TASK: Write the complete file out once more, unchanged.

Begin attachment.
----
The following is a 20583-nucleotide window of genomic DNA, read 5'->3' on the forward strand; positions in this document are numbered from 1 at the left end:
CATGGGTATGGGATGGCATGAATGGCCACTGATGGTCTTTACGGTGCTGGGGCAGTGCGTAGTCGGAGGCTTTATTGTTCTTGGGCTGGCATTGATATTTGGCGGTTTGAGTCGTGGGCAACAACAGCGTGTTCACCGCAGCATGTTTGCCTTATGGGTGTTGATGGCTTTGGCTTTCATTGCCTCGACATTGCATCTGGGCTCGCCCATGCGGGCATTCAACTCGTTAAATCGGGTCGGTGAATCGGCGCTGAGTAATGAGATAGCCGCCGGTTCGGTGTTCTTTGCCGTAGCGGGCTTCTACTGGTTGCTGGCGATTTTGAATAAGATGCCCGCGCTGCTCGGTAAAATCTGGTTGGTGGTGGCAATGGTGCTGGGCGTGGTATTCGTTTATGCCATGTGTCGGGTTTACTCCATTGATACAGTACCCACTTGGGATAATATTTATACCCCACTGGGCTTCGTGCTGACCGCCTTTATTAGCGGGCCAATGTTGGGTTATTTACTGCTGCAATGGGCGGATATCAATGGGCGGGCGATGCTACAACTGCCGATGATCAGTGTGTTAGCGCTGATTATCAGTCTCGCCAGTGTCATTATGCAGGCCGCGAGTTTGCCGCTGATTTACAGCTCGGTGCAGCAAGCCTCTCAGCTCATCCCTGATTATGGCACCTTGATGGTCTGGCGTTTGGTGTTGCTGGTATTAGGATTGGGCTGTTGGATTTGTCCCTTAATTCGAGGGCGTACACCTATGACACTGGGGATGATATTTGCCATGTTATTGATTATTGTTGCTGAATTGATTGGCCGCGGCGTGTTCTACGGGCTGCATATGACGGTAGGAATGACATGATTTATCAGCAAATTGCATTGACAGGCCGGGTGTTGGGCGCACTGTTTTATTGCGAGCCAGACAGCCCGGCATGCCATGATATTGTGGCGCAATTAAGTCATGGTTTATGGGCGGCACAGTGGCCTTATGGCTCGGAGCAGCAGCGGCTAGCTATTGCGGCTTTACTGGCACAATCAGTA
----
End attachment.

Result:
The following is a 20583-nucleotide window of genomic DNA, read 5'->3' on the forward strand; positions in this document are numbered from 1 at the left end:
CATGGGTATGGGATGGCATGAATGGCCACTGATGGTCTTTACGGTGCTGGGGCAGTGCGTAGTCGGAGGCTTTATTGTTCTTGGGCTGGCATTGATATTTGGCGGTTTGAGTCGTGGGCAACAACAGCGTGTTCACCGCAGCATGTTTGCCTTATGGGTGTTGATGGCTTTGGCTTTCATTGCCTCGACATTGCATCTGGGCTCGCCCATGCGGGCATTCAACTCGTTAAATCGGGTCGGTGAATCGGCGCTGAGTAATGAGATAGCCGCCGGTTCGGTGTTCTTTGCCGTAGCGGGCTTCTACTGGTTGCTGGCGATTTTGAATAAGATGCCCGCGCTGCTCGGTAAAATCTGGTTGGTGGTGGCAATGGTGCTGGGCGTGGTATTCGTTTATGCCATGTGTCGGGTTTACTCCATTGATACAGTACCCACTTGGGATAATATTTATACCCCACTGGGCTTCGTGCTGACCGCCTTTATTAGCGGGCCAATGTTGGGTTATTTACTGCTGCAATGGGCGGATATCAATGGGCGGGCGATGCTACAACTGCCGATGATCAGTGTGTTAGCGCTGATTATCAGTCTCGCCAGTGTCATTATGCAGGCCGCGAGTTTGCCGCTGATTTACAGCTCGGTGCAGCAAGCCTCTCAGCTCATCCCTGATTATGGCACCTTGATGGTCTGGCGTTTGGTGTTGCTGGTATTAGGATTGGGCTGTTGGATTTGTCCCTTAATTCGAGGGCGTACACCTATGACACTGGGGATGATATTTGCCATGTTATTGATTATTGTTGCTGAATTGATTGGCCGCGGCGTGTTCTACGGGCTGCATATGACGGTAGGAATGACATGATTTATCAGCAAATTGCATTGACAGGCCGGGTGTTGGGCGCACTGTTTTATTGCGAGCCAGACAGCCCGGCATGCCATGATATTGTGGCGCAATTAAGTCATGGTTTATGGGCGGCACAGTGGCCTTATGGCTCGGAGCAGCAGCGGCTAGCTATTGCGGCTTTACTGGCACAATCAGTA